November 18, 2020
Have you been wondering ‘what is an Americano’ after spotting it on a coffee shop board? Isn’t it just a fancy hipster name for drip? Well, no.
While the finished cup can look almost the same, Americano coffee is its own thing, with a different brewing method and a memorable, amusing history dating back to World War II.
What we love the most about it is the fact that it combines American and Italian traditions, achieving an interesting compromise between drip coffee and espresso.
An Americano is a black coffee made by adding hot water to a shot of espresso.
The ratios can differ depending on which coffee shop you head to or, if you’re making it yourself, how concentrated you prefer it. In general, it’s either half and half for a stronger, more traditional Americano or one part espresso and two of water for a more diluted version.
Americano is simply the Italian word for ‘American’ and that’s not a coincidence nor a random name.
Apparently, most of the American World War II soldiers stationed in Italy found it too strong as they were already used to larger pots of joe. So what did they do?
They kept asking baristas to add some water to it in order to obtain something more similar to their usual drip coffee… and that’s how the ‘Americano’ was born.
The difference between Americano vs black coffee is that an Americano is obtained by adding water to a shot of espresso pulled with an espresso machine, whereas black or drip coffee is brewed with another method.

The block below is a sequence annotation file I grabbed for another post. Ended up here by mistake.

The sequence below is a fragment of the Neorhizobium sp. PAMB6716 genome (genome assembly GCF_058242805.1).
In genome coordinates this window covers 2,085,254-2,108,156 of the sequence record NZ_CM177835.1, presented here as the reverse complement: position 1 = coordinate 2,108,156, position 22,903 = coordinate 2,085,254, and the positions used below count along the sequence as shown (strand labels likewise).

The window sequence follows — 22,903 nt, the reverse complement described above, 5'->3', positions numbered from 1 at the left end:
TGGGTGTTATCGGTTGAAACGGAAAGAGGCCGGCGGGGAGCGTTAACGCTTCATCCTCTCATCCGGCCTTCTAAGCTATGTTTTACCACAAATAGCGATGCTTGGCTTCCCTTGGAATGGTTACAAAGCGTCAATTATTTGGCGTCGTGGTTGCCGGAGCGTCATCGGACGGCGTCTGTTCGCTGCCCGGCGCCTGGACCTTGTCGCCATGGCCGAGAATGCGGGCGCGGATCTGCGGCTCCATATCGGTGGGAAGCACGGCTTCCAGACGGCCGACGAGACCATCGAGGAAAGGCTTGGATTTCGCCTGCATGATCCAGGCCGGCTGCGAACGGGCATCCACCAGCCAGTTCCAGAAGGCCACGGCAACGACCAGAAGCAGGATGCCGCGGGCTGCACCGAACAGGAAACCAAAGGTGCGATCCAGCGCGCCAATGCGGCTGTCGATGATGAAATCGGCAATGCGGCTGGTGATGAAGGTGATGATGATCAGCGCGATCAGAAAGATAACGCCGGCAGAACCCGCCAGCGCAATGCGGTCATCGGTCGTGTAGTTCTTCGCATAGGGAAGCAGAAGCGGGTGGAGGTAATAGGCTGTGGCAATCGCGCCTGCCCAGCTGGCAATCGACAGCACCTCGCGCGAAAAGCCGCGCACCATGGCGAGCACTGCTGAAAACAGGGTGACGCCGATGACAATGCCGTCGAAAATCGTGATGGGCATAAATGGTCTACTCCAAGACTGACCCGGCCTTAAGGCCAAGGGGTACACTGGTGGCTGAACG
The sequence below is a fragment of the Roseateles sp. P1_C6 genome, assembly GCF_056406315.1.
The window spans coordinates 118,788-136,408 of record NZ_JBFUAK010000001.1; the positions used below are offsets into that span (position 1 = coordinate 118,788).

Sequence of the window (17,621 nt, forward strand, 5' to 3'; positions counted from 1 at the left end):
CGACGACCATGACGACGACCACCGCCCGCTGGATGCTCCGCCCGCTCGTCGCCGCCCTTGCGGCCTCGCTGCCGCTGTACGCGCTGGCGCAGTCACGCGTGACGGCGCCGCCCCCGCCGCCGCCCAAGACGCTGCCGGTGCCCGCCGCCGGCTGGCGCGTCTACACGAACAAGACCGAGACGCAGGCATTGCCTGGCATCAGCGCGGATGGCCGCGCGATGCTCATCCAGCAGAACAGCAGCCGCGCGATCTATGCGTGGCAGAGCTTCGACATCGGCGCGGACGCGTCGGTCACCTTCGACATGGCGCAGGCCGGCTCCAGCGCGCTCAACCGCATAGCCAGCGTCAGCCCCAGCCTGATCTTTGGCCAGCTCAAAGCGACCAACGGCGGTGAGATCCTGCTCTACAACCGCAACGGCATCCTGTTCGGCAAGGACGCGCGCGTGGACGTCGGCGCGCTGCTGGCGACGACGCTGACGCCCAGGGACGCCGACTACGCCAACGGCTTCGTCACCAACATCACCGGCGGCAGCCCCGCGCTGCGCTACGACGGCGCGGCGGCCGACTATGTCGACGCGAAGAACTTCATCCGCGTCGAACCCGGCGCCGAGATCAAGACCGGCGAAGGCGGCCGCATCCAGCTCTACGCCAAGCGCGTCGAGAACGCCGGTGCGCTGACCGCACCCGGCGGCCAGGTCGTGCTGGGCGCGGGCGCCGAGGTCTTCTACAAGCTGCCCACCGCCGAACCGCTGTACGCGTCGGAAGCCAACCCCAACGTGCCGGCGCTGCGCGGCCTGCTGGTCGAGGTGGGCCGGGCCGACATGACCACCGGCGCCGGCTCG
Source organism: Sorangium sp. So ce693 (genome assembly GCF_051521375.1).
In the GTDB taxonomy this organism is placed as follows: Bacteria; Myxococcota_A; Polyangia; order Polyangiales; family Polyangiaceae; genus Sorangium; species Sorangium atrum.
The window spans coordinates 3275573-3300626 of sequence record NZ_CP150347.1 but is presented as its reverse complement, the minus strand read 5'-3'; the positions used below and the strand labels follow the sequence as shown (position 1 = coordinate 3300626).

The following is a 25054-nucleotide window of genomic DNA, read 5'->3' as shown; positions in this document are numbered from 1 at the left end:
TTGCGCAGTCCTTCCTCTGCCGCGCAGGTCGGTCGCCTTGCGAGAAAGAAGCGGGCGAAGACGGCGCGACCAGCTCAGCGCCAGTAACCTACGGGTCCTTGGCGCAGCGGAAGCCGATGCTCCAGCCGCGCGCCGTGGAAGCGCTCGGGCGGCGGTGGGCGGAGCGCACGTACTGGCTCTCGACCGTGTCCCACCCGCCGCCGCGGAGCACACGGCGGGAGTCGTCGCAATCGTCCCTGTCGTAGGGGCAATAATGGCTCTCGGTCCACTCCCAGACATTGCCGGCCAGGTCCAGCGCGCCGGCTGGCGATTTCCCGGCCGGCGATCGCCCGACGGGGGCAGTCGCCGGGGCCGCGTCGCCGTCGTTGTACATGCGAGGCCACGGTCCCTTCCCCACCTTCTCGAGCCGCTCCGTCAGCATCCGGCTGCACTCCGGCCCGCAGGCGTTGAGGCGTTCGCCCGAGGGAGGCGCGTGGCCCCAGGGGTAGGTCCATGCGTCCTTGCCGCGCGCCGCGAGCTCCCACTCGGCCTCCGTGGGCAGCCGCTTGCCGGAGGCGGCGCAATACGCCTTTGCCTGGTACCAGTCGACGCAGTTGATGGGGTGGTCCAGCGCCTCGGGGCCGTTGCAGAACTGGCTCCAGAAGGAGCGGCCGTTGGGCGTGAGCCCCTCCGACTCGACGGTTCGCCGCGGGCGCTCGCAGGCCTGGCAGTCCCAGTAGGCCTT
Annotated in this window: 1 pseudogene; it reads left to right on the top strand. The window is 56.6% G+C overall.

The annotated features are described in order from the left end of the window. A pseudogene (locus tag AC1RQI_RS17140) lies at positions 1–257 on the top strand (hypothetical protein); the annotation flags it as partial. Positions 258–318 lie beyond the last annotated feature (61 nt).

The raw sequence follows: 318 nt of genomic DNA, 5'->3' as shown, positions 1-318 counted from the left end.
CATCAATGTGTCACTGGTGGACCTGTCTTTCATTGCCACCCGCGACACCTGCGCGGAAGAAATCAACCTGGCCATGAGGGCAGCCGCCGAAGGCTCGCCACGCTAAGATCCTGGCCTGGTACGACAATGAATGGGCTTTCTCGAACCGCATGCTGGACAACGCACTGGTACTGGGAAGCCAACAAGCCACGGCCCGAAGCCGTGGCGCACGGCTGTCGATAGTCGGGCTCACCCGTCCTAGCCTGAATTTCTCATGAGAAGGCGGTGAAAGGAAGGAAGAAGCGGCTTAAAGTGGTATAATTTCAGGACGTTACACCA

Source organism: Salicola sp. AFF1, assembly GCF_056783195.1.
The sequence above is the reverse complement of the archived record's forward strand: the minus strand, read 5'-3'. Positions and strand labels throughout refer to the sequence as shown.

The difference between Americano and espresso is that... the former wouldn’t exist without the latter! An espresso is simply a small shot of concentrated coffee brewed at high pressure, whereas an Americano is the longer black drink that you obtain by adding hot water to it.
Making an Americano is actually really easy, especially if you have an espresso machine with a hot-water spout. All you need is:
Start by making an espresso like you normally would, but, instead of a small espresso cup, use a larger one so that you have plenty of room to add water.
If your espresso machine has a hot-water on-demand option (like coffee shop models), all you need to do is top up your cup with it.
If it doesn’t, save yourself some time by heating up some water in a kettle or stovetop pot before you do anything else.
We recommend avoiding actual boiling water as it would burn the espresso and spoil the final flavor of your cup. Aim for around 185 degrees Fahrenheit, instead.
You can either remove the pot from the heat if it’s got a thermometer or let it sit for just under a minute after it’s boiled.
We hope this answers your initial ‘what is an Americano’ question. Are you going to give it a go?
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